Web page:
Whether it be a congress, business incentive or meeting, everything is possible in Madrid. With a broad and eclectic range of cutting-edge facilities, the city caters to all tastes. In addition to its conference facilities, the city has world-class museums – the Prado, Thyssen-Bornemisza and Reina Sofia. The Reina Sofía is currently presenting a great retrospective exhibition on Salvador Dalí featuring 200 artworks. Meanwhile, the Thyssen-Bornemisza is showing the first monographic exhibition in Spain on Impressionist painter Camille Pissarro. With more than 70 works, the museum aims to restore his reputation by presenting him as one of the great pioneers of modern art.
In addition its museums, Madrid has a full cultural programme of plays, operas and concerts of all kinds. The city has numerous magnificent monuments, with the historic centre and the Pardo Royal Palace being a must for all visitors. Additional attractions include top-class bullfighting festivals and football at Real Madrid’s famous Bernabeu stadium. Talking of sport, Golf La Moraleja offers a Jack Nicklaus-designed golf course plus a range of other activities in the affluent La Moraleja district of Madrid.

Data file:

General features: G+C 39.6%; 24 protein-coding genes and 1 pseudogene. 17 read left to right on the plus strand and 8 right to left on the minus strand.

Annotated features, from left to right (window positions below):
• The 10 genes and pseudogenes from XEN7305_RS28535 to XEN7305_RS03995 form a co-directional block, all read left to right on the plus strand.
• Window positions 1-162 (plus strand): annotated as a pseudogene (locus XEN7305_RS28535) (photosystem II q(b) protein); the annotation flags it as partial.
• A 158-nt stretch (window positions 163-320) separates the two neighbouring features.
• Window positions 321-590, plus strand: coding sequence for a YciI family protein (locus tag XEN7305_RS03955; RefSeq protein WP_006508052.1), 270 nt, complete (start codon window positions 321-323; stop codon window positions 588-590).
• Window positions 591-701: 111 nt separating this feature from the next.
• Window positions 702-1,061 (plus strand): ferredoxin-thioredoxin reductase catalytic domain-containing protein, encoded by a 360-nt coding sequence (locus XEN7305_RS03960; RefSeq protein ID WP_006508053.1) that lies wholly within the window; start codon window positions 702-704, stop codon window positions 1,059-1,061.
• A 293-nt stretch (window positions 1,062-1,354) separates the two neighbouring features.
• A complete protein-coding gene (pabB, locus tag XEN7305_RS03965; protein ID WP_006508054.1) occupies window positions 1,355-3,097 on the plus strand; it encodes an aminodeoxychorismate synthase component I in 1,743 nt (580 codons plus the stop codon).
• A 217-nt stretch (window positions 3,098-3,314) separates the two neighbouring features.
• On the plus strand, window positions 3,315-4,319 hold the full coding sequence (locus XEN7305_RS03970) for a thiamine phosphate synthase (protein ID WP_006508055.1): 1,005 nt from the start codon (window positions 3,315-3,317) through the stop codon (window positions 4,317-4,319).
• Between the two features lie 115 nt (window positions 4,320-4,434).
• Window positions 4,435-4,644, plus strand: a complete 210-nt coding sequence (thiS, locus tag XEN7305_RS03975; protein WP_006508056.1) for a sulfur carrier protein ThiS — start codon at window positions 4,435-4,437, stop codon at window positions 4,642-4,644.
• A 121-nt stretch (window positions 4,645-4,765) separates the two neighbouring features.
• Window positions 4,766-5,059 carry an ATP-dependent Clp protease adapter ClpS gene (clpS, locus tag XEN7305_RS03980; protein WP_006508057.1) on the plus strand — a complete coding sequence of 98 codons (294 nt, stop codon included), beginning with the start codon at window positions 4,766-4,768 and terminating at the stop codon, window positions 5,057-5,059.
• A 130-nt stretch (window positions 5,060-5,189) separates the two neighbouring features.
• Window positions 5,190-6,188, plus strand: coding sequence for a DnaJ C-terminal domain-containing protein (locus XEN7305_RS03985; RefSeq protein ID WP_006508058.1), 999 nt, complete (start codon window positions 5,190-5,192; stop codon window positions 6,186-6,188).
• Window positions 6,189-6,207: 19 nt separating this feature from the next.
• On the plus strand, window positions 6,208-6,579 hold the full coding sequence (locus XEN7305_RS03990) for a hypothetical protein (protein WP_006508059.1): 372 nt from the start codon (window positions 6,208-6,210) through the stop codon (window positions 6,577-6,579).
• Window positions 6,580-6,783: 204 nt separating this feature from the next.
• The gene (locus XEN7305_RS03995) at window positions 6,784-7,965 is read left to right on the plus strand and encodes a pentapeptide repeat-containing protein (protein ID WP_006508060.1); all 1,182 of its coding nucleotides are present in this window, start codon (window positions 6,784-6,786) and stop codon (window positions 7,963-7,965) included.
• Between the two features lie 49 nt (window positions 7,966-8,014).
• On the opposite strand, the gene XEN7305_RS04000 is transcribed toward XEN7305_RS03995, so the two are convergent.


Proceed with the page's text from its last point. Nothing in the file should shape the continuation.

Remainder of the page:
Madrid has an incredibly large selection of restaurants for all budgets, from famous eateries serving the best in Spanish signature cuisine to fast-food outlets. No visit to the city is complete without a tour of the centre’s traditional bars and taverns for tapas accompanied by draught lager or vermouth. The Madrid Visitors & Convention Bureau organises a tapas tour of some of the most emblematic restaurants and taverns in Madrid, including the Museo del Champiñón, Museo de la Tortilla, Las Cuevas de Luis Candelas and Taberna de Alabardero.
Madrid is charming in many ways, but there is one detail that makes it unique: There are nine UNESCO World Heritage locations situated just two hours away from the city. The monastery and royal site of San Lorenzo de El Escorial was the political centre of King Philip II’s empire. Here, he established his palace, library and familial pantheon. He also constructed a large basilica and founded a monastery. The architectural ensemble, which was completed in 1562, is located some 50 kilometres from the capital in the Guadarrama mountain range.
The Aranjuez cultural landscape is located to the south of the Region of Madrid. The city of Aranjuez is a wonderful fusion of architecture and nature where the Royal Palace and the historical gardens are combined with tree-lined avenues, orchards and thickets. Alcalá de Henares was Miguel de Cervantes’ birth place – travellers can visit his museum House in the city – and it boasts a university that was constructed over 500 years ago. The city also displays other important monuments like the Catedral Magistral (Magisterial Cathedral), the Colegio Mayor (Halls of Residence) and the Chapel of San Ildefonso.